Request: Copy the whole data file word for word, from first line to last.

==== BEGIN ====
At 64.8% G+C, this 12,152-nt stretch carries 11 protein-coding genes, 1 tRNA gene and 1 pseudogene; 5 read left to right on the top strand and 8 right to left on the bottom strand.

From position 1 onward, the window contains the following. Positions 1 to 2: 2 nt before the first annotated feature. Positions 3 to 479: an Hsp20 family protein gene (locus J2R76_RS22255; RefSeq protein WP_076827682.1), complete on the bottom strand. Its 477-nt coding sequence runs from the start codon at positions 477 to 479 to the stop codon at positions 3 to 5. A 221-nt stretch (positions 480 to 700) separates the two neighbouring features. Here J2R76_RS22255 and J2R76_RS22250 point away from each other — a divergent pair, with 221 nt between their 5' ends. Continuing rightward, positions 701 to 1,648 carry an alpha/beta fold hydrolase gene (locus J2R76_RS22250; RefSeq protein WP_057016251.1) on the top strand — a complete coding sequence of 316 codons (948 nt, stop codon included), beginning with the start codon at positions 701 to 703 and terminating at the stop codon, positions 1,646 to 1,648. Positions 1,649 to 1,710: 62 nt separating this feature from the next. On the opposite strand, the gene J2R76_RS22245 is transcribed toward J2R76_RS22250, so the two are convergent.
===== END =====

At 64.8% G+C, this 12,152-nt stretch carries 11 protein-coding genes, 1 tRNA gene and 1 pseudogene; 5 read left to right on the top strand and 8 right to left on the bottom strand.

From position 1 onward, the window contains the following. Positions 1 to 2: 2 nt before the first annotated feature. Positions 3 to 479: an Hsp20 family protein gene (locus J2R76_RS22255; RefSeq protein WP_076827682.1), complete on the bottom strand. Its 477-nt coding sequence runs from the start codon at positions 477 to 479 to the stop codon at positions 3 to 5. A 221-nt stretch (positions 480 to 700) separates the two neighbouring features. Here J2R76_RS22255 and J2R76_RS22250 point away from each other — a divergent pair, with 221 nt between their 5' ends. Continuing rightward, positions 701 to 1,648 carry an alpha/beta fold hydrolase gene (locus J2R76_RS22250; RefSeq protein WP_057016251.1) on the top strand — a complete coding sequence of 316 codons (948 nt, stop codon included), beginning with the start codon at positions 701 to 703 and terminating at the stop codon, positions 1,646 to 1,648. Positions 1,649 to 1,710: 62 nt separating this feature from the next. On the opposite strand, the gene J2R76_RS22245 is transcribed toward J2R76_RS22250, so the two are convergent.